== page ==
https://www.readbyqxmd.com/read/28061780/rhodiola-crenulata-extract-counteracts-the-effect-of-hypobaric-hypoxia-in-rat-heart-via-redirection-of-the-nitric-oxide-and-arginase-1-pathway
#11
Shih-Wei Hsu, Tsu-Chung Chang, Yu-Kuan Wu, Kuen-Tze Lin, Li-Shian Shi, Shih-Yu Lee
BACKGROUND: Rhodiola crenulata is traditionally used as a folk medicine in Tibet for preventing high-altitude illnesses, including sudden cardiac death (SCD). The cardio-protective effects of Rhodiola crenulata root extract (RCE) against hypoxia in vivo have been recently confirmed. However, the way in which RCE produces these effects remains unclear. The present study is designed to confirm the protective effects of RCE on the heart in acute hypobaric hypoxia exposure and examine the mechanisms by which this occurs...
January 7, 2017: BMC Complementary and Alternative Medicine
https://www.readbyqxmd.com/read/27808057/-mountain-medicine-ii
#12
Bjørn Bay, Kasper Fjellhaugen Hjuler
Travelling to high altitudes is an increasingly popular form of recreational holiday. Individual medical advice may be essential for certain groups of individuals such as patients with chronic disorders, pregnant women or children. This is the second part in a series of two articles on mountain medicine. The first part covered high-altitude physiology and medical aspects of objective alpine dangers and the increased exposure to ultraviolet radiation. This part covers altitude sickness, fluid balance, nutrition, and precautions for patients with pre-existing medical conditions, pregnant women and children...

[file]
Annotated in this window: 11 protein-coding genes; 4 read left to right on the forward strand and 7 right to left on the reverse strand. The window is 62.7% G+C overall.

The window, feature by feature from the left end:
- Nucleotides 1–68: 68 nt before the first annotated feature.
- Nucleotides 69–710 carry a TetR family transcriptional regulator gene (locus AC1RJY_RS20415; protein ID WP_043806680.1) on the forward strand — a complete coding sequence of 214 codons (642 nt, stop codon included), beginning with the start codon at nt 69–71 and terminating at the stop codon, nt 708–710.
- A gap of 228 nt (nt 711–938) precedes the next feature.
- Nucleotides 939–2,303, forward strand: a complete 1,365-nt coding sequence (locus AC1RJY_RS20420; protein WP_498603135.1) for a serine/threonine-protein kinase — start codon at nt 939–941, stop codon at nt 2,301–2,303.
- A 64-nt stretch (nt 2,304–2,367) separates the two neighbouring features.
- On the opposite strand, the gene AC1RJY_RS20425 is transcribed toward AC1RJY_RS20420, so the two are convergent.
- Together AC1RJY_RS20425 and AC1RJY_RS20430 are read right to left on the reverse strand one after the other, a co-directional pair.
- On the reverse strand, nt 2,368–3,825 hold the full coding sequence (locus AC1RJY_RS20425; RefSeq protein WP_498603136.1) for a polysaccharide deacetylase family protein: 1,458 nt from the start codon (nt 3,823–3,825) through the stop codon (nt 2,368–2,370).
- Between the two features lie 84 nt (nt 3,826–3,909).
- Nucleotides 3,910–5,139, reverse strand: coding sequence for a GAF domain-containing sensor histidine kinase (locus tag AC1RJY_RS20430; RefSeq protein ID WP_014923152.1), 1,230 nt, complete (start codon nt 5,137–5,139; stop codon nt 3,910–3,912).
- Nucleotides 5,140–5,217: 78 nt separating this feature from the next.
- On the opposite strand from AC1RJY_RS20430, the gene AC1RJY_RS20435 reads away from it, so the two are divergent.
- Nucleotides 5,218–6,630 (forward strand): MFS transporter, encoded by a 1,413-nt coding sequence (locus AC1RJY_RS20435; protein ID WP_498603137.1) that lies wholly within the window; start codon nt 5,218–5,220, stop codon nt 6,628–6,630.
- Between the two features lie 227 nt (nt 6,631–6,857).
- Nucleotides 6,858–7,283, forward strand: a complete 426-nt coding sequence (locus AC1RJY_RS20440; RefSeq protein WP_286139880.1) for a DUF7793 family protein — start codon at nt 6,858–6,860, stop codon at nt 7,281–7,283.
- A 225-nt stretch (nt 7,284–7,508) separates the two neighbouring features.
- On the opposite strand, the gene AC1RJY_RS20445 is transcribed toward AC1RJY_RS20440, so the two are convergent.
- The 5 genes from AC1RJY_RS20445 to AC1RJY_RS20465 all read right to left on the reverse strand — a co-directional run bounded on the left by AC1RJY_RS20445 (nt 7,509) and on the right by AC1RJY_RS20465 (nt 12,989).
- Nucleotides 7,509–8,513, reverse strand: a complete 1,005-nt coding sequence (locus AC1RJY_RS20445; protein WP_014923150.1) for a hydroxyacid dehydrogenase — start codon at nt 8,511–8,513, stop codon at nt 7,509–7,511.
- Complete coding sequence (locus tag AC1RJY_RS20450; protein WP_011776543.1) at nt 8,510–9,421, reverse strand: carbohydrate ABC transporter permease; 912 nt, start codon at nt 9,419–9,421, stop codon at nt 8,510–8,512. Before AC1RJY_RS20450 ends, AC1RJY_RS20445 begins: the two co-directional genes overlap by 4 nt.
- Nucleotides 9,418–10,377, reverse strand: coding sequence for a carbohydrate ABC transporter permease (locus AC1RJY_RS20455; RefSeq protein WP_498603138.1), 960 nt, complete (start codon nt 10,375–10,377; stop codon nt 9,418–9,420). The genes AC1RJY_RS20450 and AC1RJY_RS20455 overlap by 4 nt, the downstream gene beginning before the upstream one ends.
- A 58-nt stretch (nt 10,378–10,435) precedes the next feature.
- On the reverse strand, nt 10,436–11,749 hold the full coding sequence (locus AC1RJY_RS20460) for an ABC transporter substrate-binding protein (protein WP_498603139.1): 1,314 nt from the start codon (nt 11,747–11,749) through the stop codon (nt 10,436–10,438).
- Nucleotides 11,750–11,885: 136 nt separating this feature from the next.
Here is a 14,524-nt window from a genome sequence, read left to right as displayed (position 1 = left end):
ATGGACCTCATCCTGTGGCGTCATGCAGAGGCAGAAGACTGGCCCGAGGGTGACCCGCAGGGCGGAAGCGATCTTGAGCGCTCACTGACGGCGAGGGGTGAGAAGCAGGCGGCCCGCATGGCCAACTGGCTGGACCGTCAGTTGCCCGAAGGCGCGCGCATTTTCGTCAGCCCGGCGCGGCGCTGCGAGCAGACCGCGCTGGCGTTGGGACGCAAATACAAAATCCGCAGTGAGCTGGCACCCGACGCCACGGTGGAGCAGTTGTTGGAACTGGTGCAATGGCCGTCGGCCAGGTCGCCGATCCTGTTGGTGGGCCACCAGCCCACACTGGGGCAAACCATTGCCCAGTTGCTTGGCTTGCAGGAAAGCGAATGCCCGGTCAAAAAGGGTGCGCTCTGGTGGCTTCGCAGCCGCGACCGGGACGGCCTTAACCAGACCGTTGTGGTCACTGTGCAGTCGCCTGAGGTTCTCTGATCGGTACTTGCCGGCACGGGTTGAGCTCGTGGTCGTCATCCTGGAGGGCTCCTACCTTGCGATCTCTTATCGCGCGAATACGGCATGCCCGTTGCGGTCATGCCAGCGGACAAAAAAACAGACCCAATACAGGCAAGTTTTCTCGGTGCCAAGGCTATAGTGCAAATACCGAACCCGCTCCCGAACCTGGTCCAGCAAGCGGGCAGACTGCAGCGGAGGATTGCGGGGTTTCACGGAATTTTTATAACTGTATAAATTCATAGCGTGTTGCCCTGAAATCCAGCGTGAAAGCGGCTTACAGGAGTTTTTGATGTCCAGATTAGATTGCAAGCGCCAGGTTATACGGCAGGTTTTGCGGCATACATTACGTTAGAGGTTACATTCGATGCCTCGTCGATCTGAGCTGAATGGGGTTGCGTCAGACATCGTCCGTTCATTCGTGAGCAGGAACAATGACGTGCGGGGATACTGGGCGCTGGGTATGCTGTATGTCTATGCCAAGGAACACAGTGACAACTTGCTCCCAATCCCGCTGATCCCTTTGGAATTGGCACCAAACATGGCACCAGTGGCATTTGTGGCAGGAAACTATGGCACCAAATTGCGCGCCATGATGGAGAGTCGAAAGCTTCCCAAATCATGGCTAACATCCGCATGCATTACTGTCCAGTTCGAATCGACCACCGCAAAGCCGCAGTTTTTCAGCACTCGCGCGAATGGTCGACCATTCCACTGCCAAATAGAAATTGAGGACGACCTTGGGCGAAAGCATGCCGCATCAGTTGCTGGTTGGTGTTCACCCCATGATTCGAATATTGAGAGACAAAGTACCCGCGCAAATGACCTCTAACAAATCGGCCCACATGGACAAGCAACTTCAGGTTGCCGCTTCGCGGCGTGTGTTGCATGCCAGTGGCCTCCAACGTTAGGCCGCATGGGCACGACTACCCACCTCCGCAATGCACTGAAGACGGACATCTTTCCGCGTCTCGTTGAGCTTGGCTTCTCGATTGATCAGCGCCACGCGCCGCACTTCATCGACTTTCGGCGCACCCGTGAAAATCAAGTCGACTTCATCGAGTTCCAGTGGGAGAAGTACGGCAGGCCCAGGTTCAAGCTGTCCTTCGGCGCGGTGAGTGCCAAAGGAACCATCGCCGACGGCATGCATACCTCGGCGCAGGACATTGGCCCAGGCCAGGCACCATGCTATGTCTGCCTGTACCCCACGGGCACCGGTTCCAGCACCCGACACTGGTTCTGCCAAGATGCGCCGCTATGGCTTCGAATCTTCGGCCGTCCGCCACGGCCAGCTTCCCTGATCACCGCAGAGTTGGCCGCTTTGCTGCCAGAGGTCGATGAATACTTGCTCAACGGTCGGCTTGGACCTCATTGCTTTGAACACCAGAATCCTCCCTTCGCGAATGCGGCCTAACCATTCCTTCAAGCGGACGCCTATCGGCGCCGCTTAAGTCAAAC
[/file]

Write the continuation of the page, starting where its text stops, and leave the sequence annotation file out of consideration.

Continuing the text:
October 31, 2016: Ugeskrift for Laeger
https://www.readbyqxmd.com/read/27808056/-mountain-medicine-an-introduction-i
#13
Kasper Fjellhaugen Hjuler, Bjørn Bay
Tourism to high-altitude areas is increasingly popular even from low-lying regions such as Denmark. Mountain sports include skiing, mountaineering, and ski touring. The young, elderly and at-risk individuals with pre-existing illnesses engage in recreational mountain activities. Thus, risk assessment and counselling regarding altitude exposure is increasingly relevant to all healthcare providers. In this first article of two in a review series, we summarize the state of the art of altitude physiology, alpine dangers and avalanches, and medical aspects of the increased UV-exposure at altitude...
October 31, 2016: Ugeskrift for Laeger
https://www.readbyqxmd.com/read/27737815/effect-of-tongxinluo-on-pulmonary-hypertension-and-pulmonary-vascular-remodeling-in-rats-exposed-to-a-low-pressure-hypoxic-environment
#14
Yong Wang, Ting-Ting Ma, Na-Na Gao, Xiao-Ling Zhou, Hong Jiang, Rui Guo, Li-Na Jia, Hong Chang, Ying Gao, Zhi-Min Gao, Lei Pan